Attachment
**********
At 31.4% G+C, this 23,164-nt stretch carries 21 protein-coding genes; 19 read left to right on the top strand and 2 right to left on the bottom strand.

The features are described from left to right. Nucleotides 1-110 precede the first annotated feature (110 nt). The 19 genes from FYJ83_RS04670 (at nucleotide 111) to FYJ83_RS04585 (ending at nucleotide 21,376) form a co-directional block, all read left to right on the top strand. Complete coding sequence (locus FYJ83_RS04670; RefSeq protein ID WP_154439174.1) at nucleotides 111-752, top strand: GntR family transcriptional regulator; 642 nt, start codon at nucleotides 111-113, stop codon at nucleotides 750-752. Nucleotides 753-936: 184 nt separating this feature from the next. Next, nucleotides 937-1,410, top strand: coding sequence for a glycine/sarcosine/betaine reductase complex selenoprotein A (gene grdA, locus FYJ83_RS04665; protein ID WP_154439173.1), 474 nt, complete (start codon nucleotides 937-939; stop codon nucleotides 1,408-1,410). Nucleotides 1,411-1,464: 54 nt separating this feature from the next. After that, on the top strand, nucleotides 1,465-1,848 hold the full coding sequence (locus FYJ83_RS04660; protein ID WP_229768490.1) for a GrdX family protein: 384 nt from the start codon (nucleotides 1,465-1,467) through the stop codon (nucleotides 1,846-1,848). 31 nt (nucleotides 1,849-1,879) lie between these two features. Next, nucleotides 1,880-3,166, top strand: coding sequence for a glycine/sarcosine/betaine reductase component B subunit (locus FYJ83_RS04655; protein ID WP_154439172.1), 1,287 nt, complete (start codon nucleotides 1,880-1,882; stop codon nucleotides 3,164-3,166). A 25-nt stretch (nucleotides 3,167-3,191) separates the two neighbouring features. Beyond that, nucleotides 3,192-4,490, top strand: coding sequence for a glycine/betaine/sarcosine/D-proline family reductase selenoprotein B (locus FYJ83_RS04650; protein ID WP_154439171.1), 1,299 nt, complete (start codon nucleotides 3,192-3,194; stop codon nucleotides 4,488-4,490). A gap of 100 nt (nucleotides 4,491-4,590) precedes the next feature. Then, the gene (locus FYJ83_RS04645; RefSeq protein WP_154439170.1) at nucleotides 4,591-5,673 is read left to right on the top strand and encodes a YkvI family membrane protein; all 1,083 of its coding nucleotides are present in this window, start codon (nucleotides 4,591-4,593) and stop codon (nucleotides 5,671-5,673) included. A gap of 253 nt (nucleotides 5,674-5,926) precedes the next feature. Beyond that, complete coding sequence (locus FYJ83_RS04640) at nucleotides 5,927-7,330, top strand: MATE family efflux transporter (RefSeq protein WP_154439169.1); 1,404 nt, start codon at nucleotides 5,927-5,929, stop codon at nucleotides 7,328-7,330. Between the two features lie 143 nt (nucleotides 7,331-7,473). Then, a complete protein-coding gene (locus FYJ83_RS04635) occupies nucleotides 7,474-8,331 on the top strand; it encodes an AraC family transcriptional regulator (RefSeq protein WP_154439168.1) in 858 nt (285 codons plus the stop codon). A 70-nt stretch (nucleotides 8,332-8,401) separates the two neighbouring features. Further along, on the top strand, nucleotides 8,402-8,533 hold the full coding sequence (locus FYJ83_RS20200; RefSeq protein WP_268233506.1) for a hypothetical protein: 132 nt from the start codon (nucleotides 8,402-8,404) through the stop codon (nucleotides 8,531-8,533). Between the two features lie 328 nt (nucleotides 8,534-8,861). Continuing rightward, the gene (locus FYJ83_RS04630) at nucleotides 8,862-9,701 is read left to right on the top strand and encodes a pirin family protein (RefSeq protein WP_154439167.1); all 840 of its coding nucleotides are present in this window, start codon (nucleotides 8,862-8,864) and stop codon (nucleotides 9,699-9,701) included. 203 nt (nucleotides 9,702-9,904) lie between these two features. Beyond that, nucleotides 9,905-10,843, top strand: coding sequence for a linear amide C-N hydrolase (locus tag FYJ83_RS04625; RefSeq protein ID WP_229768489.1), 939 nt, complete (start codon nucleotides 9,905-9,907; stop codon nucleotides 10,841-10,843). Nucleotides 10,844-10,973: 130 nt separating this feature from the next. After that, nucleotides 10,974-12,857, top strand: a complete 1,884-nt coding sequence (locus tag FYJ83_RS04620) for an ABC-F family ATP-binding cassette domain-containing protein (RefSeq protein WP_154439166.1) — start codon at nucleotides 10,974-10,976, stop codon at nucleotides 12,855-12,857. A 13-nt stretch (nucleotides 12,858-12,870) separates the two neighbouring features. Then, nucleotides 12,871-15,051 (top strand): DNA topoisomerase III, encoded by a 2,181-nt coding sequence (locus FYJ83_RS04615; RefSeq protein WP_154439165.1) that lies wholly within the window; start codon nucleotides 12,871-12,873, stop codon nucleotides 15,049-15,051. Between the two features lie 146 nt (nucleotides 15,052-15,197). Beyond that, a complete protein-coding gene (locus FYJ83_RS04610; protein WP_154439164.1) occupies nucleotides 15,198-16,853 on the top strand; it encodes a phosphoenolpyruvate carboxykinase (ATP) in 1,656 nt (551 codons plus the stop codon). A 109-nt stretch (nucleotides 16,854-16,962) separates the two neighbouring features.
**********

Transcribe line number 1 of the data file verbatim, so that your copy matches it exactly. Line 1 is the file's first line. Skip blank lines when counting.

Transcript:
At 31.4% G+C, this 23,164-nt stretch carries 21 protein-coding genes; 19 read left to right on the top strand and 2 right to left on the bottom strand.